2001-Mon Dec 05 07:37:20 MST 2016
Vetstreet. All rights reserved.
Vetstreet does not provide medical advice, diagnosis, or treatment. See Additional Information ›
Oops… I did it again. I played with my patients and now I have ringworm: One flaky pink spot just under my left cheekbone, another itchy smudge on my right wrist, and the last, a blooming patch of shiny skin perched atop my décolletage. So pretty.
But I take heart in knowing I’m not alone. One of my technicians has ringworm lesions on her upper lip, forehead, and the nape of her neck. This travesty, along with a constellation of blemishes cascading down her arms, confirms that we must’ve been frolicking with the same patients (most likely those adorable scraggly kittens we couldn’t keep our hands off).
As if this ringworm-sharing adventure wasn’t already bad enough, just yesterday I happened upon the worst of it: My 11-month-old Malinois, Violet, is sporting a suspect spot between the toes of her left front foot. This, along with a can’t-be-anything-but-ringworm splotch on her upper lip (yes, the very lip she likes to nuzzle us with), confirms my suspicions. Sigh.
By now you’re either feeling very sorry for me (and well you should) or you’re just plain confused. Isn’t ringworm a worm? Why would it attack your face?
OK, so for those of you understandably perplexed by the veterinary misnomer that is “ringworm,” let me explain.
In spite of its unappetizing and highly misleading nomenclature, ringworm is not caused by worms. Rather, a fungus is to blame. The term ringworm results from the characteristically ringlike lesions observed on the skin of its hapless victims. And it’s most often brought to you by a fungus known as Microsporum canis. (Although two other species of fungus can also cause ringworm infections, they do so less often.)
Scientifically speaking, all of these ringworm-y fungi are referred to as dermatophytes. Which is why the disease state they trigger is referred to as dermatophytosis. And, as you might’ve guessed by now, the dermatophytes that cause ringworm are not only contagious between animals, they’re zoonotic too (which means they’re transmissible between humans and animals).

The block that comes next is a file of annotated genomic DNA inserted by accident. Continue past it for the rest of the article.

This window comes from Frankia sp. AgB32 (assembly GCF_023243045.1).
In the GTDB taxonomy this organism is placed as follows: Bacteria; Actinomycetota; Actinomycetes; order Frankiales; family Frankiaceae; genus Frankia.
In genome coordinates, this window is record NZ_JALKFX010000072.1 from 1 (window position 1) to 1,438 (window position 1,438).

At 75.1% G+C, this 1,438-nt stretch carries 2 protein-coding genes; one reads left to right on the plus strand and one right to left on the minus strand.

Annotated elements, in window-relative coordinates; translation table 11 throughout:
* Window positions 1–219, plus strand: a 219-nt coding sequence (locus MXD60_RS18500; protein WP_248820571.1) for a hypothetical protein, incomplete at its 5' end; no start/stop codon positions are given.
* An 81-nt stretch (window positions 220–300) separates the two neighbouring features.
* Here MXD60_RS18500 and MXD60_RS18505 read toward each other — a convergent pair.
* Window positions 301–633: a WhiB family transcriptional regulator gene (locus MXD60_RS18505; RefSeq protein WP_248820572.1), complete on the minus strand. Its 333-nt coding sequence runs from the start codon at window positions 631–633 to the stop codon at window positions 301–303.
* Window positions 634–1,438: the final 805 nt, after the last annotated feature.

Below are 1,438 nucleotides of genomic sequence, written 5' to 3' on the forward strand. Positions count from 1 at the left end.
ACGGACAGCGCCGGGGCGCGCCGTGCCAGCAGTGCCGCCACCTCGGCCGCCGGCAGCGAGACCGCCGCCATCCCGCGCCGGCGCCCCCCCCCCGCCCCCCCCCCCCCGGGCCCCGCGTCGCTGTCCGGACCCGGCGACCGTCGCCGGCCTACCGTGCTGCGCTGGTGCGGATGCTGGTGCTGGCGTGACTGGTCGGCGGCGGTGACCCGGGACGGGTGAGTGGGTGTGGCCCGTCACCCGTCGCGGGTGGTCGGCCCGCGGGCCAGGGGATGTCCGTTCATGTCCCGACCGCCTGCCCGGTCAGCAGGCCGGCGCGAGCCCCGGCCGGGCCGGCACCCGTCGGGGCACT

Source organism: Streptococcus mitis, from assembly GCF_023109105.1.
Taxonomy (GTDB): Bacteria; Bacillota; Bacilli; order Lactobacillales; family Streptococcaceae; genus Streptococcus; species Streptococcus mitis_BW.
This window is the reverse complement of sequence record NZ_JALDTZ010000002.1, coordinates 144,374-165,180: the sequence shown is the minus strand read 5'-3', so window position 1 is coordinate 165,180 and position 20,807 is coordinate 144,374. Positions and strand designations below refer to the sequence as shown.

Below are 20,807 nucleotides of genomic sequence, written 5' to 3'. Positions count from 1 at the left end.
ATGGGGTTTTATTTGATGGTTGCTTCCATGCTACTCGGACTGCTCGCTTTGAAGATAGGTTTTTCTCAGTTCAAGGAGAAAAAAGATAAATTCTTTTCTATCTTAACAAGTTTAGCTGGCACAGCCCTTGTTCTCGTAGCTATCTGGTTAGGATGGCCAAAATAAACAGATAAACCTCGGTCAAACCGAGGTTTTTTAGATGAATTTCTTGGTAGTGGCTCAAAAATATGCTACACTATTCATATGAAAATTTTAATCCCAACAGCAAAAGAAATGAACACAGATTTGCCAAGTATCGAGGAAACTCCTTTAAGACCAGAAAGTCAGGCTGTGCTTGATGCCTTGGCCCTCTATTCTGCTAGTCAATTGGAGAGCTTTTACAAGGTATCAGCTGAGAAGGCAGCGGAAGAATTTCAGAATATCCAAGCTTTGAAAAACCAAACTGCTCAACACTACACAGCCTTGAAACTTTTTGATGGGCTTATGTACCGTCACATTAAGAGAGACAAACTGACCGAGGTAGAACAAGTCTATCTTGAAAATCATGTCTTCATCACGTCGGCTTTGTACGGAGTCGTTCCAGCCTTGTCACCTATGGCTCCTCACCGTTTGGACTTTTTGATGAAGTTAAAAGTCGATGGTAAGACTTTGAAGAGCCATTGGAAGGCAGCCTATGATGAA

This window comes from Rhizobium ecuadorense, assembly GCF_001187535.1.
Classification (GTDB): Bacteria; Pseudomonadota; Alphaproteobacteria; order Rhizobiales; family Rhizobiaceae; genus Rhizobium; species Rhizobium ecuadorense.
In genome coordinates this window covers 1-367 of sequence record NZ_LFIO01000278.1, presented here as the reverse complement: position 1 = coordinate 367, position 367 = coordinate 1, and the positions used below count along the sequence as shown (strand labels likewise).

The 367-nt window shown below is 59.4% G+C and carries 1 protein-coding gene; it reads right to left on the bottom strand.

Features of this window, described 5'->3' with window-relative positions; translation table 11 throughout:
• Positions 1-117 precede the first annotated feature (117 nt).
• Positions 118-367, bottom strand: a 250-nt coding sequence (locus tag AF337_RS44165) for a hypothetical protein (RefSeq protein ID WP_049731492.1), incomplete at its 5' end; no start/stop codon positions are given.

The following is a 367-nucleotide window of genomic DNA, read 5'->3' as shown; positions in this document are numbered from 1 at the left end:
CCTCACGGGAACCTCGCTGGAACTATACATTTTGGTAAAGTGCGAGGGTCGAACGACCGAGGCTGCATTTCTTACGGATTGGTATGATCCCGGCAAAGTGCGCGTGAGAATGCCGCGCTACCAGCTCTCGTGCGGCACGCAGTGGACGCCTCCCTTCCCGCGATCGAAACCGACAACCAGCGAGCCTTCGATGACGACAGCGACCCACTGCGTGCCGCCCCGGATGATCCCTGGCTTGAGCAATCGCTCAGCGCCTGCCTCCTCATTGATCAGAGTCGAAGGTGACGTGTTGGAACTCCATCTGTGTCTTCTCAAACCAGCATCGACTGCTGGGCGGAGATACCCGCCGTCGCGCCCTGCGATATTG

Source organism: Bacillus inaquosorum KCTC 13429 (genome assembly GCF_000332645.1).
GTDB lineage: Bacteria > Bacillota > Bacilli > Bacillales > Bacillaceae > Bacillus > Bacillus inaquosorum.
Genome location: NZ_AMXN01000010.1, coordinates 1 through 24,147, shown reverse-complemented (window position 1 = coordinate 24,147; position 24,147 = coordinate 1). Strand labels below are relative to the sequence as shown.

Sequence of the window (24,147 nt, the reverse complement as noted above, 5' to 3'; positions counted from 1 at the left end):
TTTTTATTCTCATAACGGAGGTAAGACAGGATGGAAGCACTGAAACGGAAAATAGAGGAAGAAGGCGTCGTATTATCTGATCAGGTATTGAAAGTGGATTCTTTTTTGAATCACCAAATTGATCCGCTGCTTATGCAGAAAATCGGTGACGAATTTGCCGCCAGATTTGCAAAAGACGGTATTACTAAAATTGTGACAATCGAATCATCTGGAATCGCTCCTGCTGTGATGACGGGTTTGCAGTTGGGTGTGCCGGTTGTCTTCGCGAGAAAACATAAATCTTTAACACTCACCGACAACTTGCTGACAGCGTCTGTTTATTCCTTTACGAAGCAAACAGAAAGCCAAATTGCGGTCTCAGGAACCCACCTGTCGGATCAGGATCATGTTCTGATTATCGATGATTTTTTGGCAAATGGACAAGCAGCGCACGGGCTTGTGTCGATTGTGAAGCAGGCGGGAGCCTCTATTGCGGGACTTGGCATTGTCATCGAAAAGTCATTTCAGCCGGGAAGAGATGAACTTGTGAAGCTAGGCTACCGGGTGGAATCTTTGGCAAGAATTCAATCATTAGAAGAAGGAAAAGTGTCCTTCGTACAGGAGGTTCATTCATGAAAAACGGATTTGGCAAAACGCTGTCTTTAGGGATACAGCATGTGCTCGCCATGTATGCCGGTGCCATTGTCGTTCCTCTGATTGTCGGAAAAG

Here’s how they work: The dermatophytes that cause ringworm are microscopic organisms that invade the superficial layers of the skin, hair or claws. Because fungi thrive in moist environments, they’re especially persistent in humid climates and damp surroundings (like Miami, where I live). Which means that my Violet could’ve just as easily caught it from me as from the moist soil she loves to root around in.
Like this article? Have a point of view to share? Let us know!
Take our breed quiz to find your next pet.
Get all the best pet news and information sent right to your inbox!
Thank you for subscribing!
We combed through 505,270 kitten
names to determine the hottest male
and female monikers of the year.
We scoured our database of 1.1 million
dogs to find out which male and female
monikers reigned supreme this past…
Christmas trees, fatty foods and other
seasonal items may bring cheer to your
home, but they'll cause harm to your…
Dr. Sarah Wooten takes a closer look at
this curious sleeping habit and what it has
to do with canines’ ancestry.
The Kromfohrlander is said to be
descended from a mixed-breed dog
who was a mascot for American troops.
Check out our collection of more than 250 videos about pet training, animal behavior, dog and cat breeds and more.
Wonder which dog or cat best fits your lifestyle? Our new tool will narrow down more than 300 breeds for you.
If the video doesn't start playing momentarily,
please install the latest version of Flash.
Thank you for subscribing.